By RENALDO DORSETT
Tribune Sports Reporter
KRISTIAN Robinson was noticeably left off the Arizona Diamondbacks’ 60-man player pool for the upcoming Major League Baseball season, but the club’s No.1 overall prospect will still have an opportunity to train under team supervision.
When the MLB shut down all baseball activity in March due to the COVID-19 pandemic, Robinson remained in Arizona and thus will be allowed to continue to train at the Diamondbacks’ spring training facility when the season resumes, despite not being on the “taxi squad” eligible for the season.
Nick Piecoro, of the Arizona Republic, said a Diamondbacks spokesman elaborated on the 19-year-old outfielder’s status:
“Kristian isn’t on the list because he can work out at Salt River Fields without being on the list based on the fact that he couldn’t go home (to the Bahamas)” in the first place.
Robinson, along with Alek Thomas and Corbin Carroll, were listed by MLB Pipeline as No.7 among the top groups of minor league prospects.
With the official cancellation of the 2020 Minor League Baseball season, many franchises are using the 60-man player pools for the upcoming shortened MLB season as an opportunity to monitor and develop their elite prospects. As members of their teams’ respective 40-man rosters, Jazz Chisholm of the Miami Marlins and Lucius Fox of the Tampa Bay Rays were named to each team’s player pool of up to 60 players that can be used throughout the season. The 60 players will be invited to training camp and active rosters will include 30 players. After two weeks the roster will be reduced to 28 and after a period of two weeks, a final cut of 26 players.
Robinson, the No.1 prospect of the Diamondbacks, was also listed at No. 43 in MLB Pipeline’s Top 100. He rose 29 spots in the rankings from his position at No.72 at the end of the 2019 season. This came after a 16-spot advancement last year when he began the 2019 preseason ranked at No.88.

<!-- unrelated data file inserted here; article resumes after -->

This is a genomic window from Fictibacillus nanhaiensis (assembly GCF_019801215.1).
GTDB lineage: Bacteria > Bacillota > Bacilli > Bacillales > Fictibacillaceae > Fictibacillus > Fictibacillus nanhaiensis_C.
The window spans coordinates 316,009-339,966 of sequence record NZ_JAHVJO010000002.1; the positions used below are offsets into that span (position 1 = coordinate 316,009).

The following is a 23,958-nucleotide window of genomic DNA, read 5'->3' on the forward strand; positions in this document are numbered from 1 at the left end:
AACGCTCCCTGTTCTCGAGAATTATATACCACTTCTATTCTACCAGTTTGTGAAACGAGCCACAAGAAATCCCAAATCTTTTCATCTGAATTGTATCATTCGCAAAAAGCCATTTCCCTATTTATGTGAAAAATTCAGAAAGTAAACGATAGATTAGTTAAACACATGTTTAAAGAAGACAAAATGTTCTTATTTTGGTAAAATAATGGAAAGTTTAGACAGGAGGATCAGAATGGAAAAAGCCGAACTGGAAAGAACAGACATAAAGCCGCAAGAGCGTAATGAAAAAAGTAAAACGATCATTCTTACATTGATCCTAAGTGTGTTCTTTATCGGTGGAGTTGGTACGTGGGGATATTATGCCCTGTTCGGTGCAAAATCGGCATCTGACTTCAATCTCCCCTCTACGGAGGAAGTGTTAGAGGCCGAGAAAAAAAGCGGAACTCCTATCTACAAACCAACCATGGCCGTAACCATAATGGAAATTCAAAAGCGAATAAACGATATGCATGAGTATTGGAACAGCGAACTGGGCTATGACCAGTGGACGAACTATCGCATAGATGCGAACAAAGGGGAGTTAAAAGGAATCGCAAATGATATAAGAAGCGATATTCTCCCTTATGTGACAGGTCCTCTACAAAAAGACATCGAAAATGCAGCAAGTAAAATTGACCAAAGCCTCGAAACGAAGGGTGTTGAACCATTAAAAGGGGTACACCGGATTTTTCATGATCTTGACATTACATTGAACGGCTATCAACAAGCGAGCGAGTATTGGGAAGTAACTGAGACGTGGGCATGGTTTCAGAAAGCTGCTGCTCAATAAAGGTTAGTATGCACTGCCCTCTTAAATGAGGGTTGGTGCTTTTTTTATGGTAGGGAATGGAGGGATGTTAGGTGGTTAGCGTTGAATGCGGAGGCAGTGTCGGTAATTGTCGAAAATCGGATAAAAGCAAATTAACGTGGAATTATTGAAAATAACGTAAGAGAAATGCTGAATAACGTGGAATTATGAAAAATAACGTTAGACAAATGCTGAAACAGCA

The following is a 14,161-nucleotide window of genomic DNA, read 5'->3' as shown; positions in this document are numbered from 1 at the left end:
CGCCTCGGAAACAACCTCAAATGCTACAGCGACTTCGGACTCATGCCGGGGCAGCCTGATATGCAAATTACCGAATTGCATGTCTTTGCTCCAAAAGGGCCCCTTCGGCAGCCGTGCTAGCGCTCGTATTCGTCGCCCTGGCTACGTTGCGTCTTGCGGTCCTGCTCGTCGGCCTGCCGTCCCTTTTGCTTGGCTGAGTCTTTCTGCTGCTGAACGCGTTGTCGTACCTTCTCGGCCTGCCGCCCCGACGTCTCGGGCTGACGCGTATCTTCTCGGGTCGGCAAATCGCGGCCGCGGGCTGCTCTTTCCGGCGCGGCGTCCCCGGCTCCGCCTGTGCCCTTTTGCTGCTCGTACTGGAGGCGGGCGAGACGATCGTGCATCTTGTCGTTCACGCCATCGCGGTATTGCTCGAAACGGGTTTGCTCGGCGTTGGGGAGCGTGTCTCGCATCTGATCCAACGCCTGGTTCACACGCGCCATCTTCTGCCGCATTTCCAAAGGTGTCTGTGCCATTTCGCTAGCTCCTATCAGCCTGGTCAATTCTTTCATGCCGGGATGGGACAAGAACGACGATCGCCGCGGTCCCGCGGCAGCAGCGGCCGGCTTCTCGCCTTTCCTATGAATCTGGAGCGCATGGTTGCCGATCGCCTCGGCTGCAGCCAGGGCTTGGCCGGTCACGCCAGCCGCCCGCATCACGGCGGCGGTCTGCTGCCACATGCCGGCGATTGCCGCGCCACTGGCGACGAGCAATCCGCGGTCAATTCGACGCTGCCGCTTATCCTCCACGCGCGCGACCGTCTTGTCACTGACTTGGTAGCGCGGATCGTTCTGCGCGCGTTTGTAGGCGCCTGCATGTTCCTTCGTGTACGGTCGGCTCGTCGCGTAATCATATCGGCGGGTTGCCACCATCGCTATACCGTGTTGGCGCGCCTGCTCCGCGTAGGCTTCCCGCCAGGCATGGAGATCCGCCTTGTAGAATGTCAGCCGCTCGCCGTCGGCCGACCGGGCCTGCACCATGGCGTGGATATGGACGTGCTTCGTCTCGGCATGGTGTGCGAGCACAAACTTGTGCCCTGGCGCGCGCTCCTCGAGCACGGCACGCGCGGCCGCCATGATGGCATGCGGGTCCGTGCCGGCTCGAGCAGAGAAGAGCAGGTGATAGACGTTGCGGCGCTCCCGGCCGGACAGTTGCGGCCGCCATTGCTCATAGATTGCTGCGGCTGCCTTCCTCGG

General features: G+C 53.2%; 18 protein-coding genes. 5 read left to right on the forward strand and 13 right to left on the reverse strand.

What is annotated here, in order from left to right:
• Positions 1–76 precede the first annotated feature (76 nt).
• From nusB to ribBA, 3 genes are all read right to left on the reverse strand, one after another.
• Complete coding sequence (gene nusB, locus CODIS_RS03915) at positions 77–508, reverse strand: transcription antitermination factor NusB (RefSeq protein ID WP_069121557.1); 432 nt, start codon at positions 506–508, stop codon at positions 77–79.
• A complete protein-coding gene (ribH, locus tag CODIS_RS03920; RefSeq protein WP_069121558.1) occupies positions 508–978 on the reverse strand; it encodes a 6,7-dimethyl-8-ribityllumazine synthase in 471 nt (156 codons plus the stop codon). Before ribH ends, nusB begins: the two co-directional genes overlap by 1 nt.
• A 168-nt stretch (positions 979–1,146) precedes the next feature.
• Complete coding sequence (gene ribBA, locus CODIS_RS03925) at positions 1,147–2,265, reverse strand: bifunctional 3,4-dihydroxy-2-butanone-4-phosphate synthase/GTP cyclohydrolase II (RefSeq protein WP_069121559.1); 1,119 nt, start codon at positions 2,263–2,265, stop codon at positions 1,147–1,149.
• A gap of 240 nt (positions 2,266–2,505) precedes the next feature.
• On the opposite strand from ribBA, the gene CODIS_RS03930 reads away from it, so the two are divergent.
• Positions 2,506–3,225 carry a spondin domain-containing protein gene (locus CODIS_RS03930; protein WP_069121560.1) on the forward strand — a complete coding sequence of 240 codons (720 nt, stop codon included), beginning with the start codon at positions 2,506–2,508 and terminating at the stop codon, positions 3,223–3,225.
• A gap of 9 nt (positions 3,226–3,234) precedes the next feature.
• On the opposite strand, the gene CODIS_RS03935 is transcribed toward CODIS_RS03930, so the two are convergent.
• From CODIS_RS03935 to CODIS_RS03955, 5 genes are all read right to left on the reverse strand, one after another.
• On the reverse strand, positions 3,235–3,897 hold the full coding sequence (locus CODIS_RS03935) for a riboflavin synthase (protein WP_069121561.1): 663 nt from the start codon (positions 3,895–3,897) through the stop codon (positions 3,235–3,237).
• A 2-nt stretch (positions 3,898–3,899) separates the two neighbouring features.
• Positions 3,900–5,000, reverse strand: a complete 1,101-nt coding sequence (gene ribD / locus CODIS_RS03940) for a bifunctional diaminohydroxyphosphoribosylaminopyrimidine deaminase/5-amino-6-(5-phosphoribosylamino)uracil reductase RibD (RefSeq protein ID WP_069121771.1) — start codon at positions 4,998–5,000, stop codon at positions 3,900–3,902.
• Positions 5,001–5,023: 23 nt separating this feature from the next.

Robinson began last season at the Class A - Short Season level with the Hillsboro Hops. In 44 games with the Hops, he hit .319 with 52 hits, 10 doubles, scored 29 runs, 35 RBI, nine home runs, an OBP of .407, OPS of .966, and slugging .558 with 14 stolen bases.
In August, he was called up to the Kane County Cougars, where he concluded the remainder of the season in the Class A Midwest League.
In 25 games with the Cougars, he hit .217 with 20 hits, three doubles, scored 14 runs, 16 RBI, five home runs, an OBP of .294, OPS of .729, and slugging .435 with three stolen bases.
“Robinson is both a physical specimen -- listed at 6-foot-3, 190 pounds -- and an impressive athlete who shows the makings of having average or better tools across the board. He has the type of prodigious right-handed power that could one day make him one of the game’s more revered sluggers, and he already applies it during games from line-to-line.
“Robinson also shows feel to hit, with plate discipline and contact skills that stand out for his age and experience. That hitting ability is the reason why scouts are so bullish about Robinson’s power potential, and he stands to make a major jump in that department as he learns to consistently hit the ball in the air,” his profile analysis said.